Flying back to the top | SteamboatToday.com

Flying back to the top

Johnny Spillane looking to regain 2003 form

Luke Graham

— Johnny Spillane wasn’t sure what the problem was.

It was the moment after the 2007 Nordic World Championships in Sapporo, Japan, and Spillane could barely tolerate the pain in his right shoulder.

Normally a dominant sprint skier, Spillane knew something wasn’t right when he attempted to plant his pole and thrust himself forward.

The vicious pain focused on his shoulder and spread like a cracked windshield with each subsequent plant of his pole.

“If we knew (what it was), we would have pulled the plug earlier,” Spillane said Wednesday at the base of Howelsen Hill, prepping for the 2008 season. “But we didn’t go to the hospital. We just tried to deal with it.”

That toughness is a testament to Spillane’s pain tolerance and desire to compete.

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Spillane, who had surgery on the same shoulder in 2006, had broken his coracoid process.

The coracoid process – where a number of muscles in the arm and shoulder meet – helps hold the shoulder intact.

A broken coracoid is very painful, and means a significant amount of damage has taken place.

The injury was from Spillane’s first surgery on his shoulder. Spillane had sutures inserted to help hold his shoulder and collarbone in place.

The sutures essentially rubbed back and forth before sawing the coracoid process in half.

He originally injured the shoulder during a dryland training session in February, on the eve of the World Championships in Japan, and eventually had to stop his World Cup season a week early because of the pain.

Doctor Michael Metcalf operated on Spillane on April 2 at The Orthopedic Surgery Hospital in Salt Lake City.

Metcalf repaired the broken coracoid process, reattaching it to Spillane’s shoulder blade, while sewing a cadaver graft into the ligaments to provide stability to the collarbone and shoulder.

But through the injury, Spillane – who also had surgery in 2005 to repair a torn disc in his back – kept plugging away. He immediately started rehabbing.

He got on his bike and raced in Utah. He ran constantly. Then he got on his bike and rode some more.

The shoulder “hasn’t been a big help,” Spillane conceded. “But looking long-term, it hasn’t hurt.”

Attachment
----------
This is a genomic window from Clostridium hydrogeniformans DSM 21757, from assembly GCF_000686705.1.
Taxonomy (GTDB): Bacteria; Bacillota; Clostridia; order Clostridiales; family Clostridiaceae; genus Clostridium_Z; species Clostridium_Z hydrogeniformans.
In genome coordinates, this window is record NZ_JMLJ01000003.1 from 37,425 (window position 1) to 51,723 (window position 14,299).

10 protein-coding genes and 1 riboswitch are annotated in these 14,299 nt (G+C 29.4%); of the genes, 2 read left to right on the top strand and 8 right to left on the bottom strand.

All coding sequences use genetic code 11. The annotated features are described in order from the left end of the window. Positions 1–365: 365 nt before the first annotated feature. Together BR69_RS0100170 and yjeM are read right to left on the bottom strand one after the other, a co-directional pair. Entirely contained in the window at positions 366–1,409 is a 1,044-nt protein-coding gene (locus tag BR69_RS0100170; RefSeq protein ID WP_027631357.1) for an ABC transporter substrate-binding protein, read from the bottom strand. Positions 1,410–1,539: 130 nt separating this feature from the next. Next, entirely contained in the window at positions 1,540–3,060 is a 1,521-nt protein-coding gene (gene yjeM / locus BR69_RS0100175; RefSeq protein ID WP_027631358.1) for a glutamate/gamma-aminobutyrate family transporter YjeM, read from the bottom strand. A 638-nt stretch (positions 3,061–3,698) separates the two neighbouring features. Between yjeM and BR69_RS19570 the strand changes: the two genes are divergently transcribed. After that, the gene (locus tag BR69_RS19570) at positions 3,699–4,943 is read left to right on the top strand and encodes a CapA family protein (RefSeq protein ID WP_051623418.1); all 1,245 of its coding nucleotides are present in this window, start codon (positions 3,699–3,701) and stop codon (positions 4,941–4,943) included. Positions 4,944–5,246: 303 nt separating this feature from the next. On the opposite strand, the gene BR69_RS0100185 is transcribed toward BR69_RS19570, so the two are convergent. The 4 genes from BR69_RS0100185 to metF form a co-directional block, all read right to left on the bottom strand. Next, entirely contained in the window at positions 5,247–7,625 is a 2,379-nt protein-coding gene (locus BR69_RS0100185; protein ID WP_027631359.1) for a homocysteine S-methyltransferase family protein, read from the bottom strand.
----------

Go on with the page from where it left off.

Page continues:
Through the injury, Spillane estimates he’s probably in the best shape of his life heading into the season. He started roller skiing and jumping again at the beginning of August.

Although he admits he was rusty, it was just nice to be back on skis.

He went to a camp in Europe in the middle of August and faced his first real test on a jump. After returning to the States on Sept. 3, Spillane couldn’t help but be happy about his progress.

“In Europe, I jumped really, really well,” Spillane said. “I started feeling better and better.”

Now, with the first World Cup of the season less than two months away, Spillane thinks this might be the year he re-finds the form that made him America’s first World Champion in Nordic combined skiing, after he won a 7 1/2-kilometer sprint race in 2003.

“I want to reestablish myself as one of the best guys in the world,” Spillane said. “It’s taken a lot of work, and it’s one thing to do it in practice and another to do it in competition. : I want to be top five overall. To do that, you’re there in every single competition.”

Getting back to the top means Spillane has to find the consistency that’s eluded him for the last couple of years. A large part of finding consistency means staying healthy.

“It’s just been annoying,” Spillane said. “Every spring, it feels like I’m starting over with surgeries. I need to stay injury-free. To put in a full season would be nice.”

Getting on top again would mean a good shot at another medal at the World Championships next year.

It would also put him in position to be a favorite for a medal at the 2010 Winter Olympics in Vancouver.

“I want to ski through the next Olympics and get that Olympic medal,” Spillane said. “That would be pretty awesome. I think more of how to get it than what it would be like to get it.”

But before Spillane looks toward the future, he’s transfixed on the now.

That remains getting the shoulder to 100 percent, getting the jumps in and getting back to the top of the Nordic skiing scene.

“I really just want to start off the season strong,” Spillane said. “It’s got to be strong and it’s got to start on the snow jumping.”